A cross-sectional survey was mailed to all Australian drug and alcohol treatment agencies to assess their smoking cessation policies and practices and related staff attitudes. Barriers to smoking cessation interventions were also examined. Completed questionnaires were returned by 213 managers and 204 other staff representing 260 agencies (59.8% consent rate). Approximately one-quarter of agencies have smoking cessation intervention policies and one-third of clients receive adequate smoking advice. Of 12 intervention strategies, only the recording of smoking status on. le occurs in a majority of cases. Concerns about the potential negative impact of smoking interventions and lack of client interest were endorsed as very important barriers by the highest percentage of respondents. 12.6% of managers and 16.5% of other staff agreed that it is occasionally useful for staff to smoke with a client. Smoking cessation receives little systematic attention from drug and alcohol agencies. Training and policy initiatives are needed urgently to address negative staff attitudes impeding progress in this area.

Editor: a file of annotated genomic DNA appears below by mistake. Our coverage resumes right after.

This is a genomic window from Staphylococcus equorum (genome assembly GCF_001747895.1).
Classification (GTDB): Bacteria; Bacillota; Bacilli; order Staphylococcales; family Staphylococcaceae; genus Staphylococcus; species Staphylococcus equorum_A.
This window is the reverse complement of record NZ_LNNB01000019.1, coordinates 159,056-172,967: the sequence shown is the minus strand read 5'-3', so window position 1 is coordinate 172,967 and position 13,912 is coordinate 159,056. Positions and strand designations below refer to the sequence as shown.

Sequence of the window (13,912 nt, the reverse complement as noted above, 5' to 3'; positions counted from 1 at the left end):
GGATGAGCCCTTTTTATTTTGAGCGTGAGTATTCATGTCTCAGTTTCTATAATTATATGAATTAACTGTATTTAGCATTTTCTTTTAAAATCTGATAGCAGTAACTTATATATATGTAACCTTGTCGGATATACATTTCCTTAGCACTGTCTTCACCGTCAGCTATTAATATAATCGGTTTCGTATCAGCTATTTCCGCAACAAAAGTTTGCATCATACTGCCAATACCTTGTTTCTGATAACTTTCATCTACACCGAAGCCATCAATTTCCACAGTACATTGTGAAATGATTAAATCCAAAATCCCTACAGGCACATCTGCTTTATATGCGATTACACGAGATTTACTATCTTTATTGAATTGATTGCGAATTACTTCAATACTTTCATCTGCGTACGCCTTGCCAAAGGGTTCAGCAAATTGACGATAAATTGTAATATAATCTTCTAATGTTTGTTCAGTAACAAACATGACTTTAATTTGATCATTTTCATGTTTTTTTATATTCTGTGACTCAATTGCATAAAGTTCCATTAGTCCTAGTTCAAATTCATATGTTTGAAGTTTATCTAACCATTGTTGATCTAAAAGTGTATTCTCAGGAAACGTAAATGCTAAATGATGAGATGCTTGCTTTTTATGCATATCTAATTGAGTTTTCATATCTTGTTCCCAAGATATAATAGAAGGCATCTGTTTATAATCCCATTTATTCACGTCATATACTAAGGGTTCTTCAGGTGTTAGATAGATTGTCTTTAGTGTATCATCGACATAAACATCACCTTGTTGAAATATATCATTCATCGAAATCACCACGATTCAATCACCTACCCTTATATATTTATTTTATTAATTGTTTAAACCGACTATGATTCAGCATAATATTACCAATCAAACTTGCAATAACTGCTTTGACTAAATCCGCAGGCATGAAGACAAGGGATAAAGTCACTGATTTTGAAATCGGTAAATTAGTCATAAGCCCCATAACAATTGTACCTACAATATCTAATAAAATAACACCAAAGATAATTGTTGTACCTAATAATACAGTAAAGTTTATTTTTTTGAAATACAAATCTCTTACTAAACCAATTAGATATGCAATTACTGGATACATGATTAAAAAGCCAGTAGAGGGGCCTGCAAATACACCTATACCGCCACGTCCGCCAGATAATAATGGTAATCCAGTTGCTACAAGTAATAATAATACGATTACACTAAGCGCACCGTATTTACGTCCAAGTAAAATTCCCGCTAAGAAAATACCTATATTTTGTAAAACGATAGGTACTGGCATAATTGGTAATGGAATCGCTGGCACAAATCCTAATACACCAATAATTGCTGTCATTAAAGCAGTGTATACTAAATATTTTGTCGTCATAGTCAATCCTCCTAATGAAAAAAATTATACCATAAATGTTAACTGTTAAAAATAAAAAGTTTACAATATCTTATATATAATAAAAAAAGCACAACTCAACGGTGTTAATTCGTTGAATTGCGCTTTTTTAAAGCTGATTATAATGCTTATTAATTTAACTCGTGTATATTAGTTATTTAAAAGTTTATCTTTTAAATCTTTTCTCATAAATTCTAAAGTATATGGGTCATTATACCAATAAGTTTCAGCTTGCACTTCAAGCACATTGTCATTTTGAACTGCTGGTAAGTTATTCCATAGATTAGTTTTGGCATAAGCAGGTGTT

Drug and Alcohol Review Vol. 24, no. 3, p. 235-244